Above: no, those ain’t no matzoh balls… they’re canderli at Santlhof, a rustic tavern that shot immediately to the top of my all-time great restaurant experiences. Canederli or knödel are speck-filled bread dumplings served in broth, a classic South Tyrolean first course.

On Saturday April 5, five days in to my trip, I spent the morning and better part of the afternoon tasting at Vinitaly. The highlight that day was Il Poggione, a traditional-style producer of Brunello, who has emerged unscathed by the recent Brunello controversy. One of the most fascinating insights that winemaker Fabrizio Bindocci shared with me was his belief that mandatory dry farming is one of the appellation’s biggest problems. “If producers in the lower-lying [and consequently warmer] areas of the appellation were allowed to irrigate in 2003,” said Fabrizio, “they wouldn’t have had as many problems dealing with warm temperatures in summer.” If used judiciously, he explained, “irrigation could be a positive change for Brunello.” He also noted that many growers have vines that “are too young” and as a result, the roots can’t find the water table when the weather is excessively warm. While many have proposed that Brunello producers be allowed to use grape varieties other than Sangiovese (a change vehemently opposed by Fabrizio), irrigation, he said, could help to resolve some of the appellation’s current problems.

Above: Speck at Santlhof. Speck is a smoked prosciutto, a classic of German-speaking Italy. It’s spicier than its cousins in San Daniele in Friuli and Parma in Emilia and it pairs beautifully with the fresh white wines they make up there. (Look for an upcoming post on my visit to a San Daniele prosciutto producer.)

I had been invited to an industry party to be held Sunday night at the Hofstätter winery in Tramin (Termeno, in Italian). Late Saturday afternoon, I headed out of Verona toward the alps and checked into a hotel that I highly recommend — a little 3-star called Tirolerhof, where the rooms were beautiful, clean, and reasonably priced, and the Teutonic breakfast spread was worthy of a 5-star hotel in Vienna (the hotel also has a covered, heated pool).

Above: my main course at Santlhof was eggs, bacon, and potatoes accompanied by owner Georg Mayr’s estate-grown and vinified Schiava.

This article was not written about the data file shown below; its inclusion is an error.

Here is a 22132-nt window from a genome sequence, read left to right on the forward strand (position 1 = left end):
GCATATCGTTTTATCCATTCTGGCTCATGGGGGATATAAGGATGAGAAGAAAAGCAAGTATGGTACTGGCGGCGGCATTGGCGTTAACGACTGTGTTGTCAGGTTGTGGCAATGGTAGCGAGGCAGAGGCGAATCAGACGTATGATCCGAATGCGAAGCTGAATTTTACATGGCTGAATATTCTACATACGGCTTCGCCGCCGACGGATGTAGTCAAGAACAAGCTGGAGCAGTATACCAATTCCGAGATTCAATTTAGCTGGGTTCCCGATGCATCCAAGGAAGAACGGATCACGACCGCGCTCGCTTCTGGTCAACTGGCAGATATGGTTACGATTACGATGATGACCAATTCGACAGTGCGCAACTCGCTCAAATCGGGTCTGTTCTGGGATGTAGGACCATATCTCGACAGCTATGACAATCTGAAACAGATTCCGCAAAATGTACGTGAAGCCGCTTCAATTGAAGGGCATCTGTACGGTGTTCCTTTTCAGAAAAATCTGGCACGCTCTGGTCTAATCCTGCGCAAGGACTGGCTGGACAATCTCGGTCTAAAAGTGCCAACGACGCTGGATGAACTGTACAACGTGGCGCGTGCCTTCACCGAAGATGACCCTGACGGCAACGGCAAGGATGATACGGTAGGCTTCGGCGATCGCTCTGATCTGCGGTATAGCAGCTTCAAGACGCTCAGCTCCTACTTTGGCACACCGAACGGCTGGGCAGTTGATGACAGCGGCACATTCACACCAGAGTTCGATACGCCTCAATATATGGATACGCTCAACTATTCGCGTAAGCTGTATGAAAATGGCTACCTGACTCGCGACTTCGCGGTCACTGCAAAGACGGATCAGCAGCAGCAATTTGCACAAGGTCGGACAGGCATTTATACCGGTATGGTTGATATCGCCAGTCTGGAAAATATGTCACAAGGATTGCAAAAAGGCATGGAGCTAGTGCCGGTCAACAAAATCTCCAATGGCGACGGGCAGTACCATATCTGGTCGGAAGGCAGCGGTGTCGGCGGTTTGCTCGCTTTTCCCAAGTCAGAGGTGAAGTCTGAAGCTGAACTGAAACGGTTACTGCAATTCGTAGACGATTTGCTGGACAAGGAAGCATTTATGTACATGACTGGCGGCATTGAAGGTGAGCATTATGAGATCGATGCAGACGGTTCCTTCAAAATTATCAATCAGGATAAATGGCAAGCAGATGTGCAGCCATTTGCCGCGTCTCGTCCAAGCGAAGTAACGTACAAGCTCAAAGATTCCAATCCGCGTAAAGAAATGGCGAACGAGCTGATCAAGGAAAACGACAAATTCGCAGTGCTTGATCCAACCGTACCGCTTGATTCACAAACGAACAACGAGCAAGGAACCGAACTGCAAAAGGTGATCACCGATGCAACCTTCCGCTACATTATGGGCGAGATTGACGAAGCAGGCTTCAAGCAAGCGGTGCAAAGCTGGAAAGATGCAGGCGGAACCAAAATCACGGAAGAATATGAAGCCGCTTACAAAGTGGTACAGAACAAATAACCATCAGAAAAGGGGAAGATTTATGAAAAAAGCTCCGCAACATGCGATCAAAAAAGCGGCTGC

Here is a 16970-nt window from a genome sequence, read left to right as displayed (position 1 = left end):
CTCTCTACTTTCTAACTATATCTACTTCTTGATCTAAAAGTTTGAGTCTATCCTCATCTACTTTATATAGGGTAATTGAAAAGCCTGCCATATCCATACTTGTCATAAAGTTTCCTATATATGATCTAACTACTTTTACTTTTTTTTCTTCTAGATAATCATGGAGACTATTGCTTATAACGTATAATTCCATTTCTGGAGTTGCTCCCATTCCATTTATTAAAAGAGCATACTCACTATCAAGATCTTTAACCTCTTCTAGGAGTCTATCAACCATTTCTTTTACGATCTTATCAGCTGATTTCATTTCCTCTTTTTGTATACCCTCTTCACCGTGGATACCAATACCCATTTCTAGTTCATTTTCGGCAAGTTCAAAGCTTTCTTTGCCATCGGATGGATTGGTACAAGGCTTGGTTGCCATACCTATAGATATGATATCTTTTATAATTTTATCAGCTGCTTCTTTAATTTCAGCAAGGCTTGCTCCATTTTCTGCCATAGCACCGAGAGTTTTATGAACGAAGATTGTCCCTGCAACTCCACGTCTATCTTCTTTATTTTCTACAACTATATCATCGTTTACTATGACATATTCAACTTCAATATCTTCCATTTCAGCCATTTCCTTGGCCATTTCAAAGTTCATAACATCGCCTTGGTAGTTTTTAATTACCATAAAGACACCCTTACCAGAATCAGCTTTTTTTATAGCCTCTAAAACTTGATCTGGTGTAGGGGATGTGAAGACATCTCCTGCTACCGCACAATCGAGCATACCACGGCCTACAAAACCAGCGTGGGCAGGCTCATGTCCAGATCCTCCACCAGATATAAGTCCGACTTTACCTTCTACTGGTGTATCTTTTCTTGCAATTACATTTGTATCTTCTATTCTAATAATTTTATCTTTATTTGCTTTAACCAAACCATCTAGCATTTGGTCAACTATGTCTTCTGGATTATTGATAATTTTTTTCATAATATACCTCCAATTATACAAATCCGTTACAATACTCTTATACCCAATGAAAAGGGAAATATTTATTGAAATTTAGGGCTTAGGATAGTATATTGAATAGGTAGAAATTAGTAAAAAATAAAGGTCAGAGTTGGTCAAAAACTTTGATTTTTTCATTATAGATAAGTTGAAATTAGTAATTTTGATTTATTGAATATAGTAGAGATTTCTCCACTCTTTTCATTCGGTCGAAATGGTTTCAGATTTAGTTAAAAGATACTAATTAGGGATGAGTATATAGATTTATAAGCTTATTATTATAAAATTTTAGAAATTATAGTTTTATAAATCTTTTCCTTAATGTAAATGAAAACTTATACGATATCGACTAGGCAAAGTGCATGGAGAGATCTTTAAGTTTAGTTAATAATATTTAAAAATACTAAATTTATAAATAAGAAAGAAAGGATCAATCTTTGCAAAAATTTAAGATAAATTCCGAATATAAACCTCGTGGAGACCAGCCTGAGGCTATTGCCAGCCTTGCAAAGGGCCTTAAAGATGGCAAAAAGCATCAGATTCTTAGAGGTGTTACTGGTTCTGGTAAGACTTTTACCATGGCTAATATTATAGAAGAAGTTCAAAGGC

After a simple dinner and a much needed restful night, I awoke to a panorama “alive with the sound of music”: the stunning beauty of South Tyrol — a verdant, vine-covered Alpine valley — sings a soothing melody, a balm that helped to allay the humdrum din of Verona and the wine fair still ringing in my head.

On the recommendation of winemaker Martin Hofstätter, I headed to the nearby Santlhof, a rustic tavern and favorite Sunday biker stop where I enjoyed a leisurely, delicious, four-hour Sunday lunch, complete with wines that simpatico owner Georg Mayr grows and vinifies on his estate (which dates back to the 16th century). His white — a blend of Chardonnay, Kerner, and Traminer — was killer, totally natural in style, fresh and clean. I could definitely get used to the sound of this music.

Above: shredded cabbage salad side at Santlhof.

Above: simpatico owner Georg Mayr takes a load off after a slamming Sunday.

The above view is with my back to the tavern. You can see the flat vine-covered valley in the distance. The vines you see before you are Georg’s whites (the red lie behind the restaurant at a slightly higher altitude). His chickens forage among the rows.

More on ciuppin and South Tyrol on the way

Above: Santlhof in South Tyrol, where I had a fantastic four-hour Sunday lunch (I’ll do a post on it in the next day or so).

In case you’re wondering why no posts of late, it’s because I’ve been preoccupied with taking care of some business and getting my personal affairs into order. But stay tuned for “Italy Day 5: South Tyrol.”

In response to my post the other day, my new blogger friend, Signora Placida, posted a note on the origin of ciuppin and she points out that the word comes from the Ligurian suppin or zuppetta in Italian, a humble soup (zuppa is akin to the English sops, the same word that gives English its soup).

I was introduced to Signora Placida by Simona, whose excellent blog Briciole has become one of my daily reads.